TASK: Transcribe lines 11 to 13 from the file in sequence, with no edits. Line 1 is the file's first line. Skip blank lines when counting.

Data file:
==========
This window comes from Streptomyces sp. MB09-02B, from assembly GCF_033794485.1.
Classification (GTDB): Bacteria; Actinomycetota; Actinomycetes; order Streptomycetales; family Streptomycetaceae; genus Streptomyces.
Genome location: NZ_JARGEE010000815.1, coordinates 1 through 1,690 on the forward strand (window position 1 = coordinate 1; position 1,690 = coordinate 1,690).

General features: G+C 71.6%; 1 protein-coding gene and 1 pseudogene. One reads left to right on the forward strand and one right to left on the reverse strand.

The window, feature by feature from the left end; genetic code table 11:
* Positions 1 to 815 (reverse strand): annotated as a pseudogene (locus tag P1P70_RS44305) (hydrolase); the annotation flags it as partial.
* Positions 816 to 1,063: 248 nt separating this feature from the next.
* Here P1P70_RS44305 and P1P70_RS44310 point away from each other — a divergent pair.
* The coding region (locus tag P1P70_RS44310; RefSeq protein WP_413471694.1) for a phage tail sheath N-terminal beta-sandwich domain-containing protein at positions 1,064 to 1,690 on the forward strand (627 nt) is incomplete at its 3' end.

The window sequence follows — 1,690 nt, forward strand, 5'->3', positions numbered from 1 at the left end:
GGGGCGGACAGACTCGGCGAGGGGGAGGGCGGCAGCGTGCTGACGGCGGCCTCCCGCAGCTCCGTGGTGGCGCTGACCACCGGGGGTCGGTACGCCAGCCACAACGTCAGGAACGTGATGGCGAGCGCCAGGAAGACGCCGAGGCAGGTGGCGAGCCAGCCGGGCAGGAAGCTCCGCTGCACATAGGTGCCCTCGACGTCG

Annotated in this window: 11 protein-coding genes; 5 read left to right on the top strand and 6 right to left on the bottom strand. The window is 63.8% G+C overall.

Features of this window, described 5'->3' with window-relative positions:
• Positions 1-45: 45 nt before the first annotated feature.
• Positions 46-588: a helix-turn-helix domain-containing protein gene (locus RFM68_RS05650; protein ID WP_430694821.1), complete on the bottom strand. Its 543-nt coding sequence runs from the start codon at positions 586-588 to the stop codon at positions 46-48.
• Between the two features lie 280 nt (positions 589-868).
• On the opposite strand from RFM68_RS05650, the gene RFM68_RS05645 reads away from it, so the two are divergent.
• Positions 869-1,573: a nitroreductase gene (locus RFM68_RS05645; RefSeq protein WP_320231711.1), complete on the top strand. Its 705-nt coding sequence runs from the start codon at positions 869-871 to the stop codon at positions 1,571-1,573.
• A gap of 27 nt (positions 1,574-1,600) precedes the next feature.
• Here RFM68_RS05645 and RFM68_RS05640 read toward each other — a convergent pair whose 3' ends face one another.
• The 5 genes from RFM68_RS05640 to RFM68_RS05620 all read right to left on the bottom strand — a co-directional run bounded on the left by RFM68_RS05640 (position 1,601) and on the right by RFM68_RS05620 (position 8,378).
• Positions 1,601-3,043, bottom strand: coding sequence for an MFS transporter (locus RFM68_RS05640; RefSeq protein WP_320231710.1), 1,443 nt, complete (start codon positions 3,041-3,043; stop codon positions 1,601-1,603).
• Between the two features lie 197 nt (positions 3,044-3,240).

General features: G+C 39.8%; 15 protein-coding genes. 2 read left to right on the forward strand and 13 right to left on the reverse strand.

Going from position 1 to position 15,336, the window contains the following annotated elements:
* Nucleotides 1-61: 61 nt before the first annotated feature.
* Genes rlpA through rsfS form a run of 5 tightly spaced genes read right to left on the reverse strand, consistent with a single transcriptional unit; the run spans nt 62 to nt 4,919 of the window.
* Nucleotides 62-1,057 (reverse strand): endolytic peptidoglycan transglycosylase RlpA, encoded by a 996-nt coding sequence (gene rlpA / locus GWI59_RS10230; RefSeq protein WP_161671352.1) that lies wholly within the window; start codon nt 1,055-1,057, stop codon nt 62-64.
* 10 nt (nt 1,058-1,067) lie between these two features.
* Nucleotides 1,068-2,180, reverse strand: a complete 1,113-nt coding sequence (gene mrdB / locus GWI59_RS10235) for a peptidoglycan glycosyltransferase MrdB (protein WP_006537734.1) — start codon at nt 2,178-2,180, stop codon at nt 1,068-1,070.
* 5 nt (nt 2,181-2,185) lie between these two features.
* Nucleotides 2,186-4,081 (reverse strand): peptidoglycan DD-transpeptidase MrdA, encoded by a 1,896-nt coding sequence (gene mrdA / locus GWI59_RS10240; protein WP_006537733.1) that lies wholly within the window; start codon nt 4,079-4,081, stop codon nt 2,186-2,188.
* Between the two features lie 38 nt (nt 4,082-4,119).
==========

GGGGCGGACAGACTCGGCGAGGGGGAGGGCGGCAGCGTGCTGACGGCGGCCTCCCGCAGCTCCGTGGTGGCGCTGACCACCGGGGGTCGGTACGCCAGCCACAACGTCAGGAACGTGATGGCGAGCGCCAGGAAGACGCCGAGGCAGGTGGCGAGCCAGCCGGGCAGGAAGCTCCGCTGCACATAGGTGCCCTCGACGTCG

Annotated in this window: 11 protein-coding genes; 5 read left to right on the top strand and 6 right to left on the bottom strand. The window is 63.8% G+C overall.

Features of this window, described 5'->3' with window-relative positions: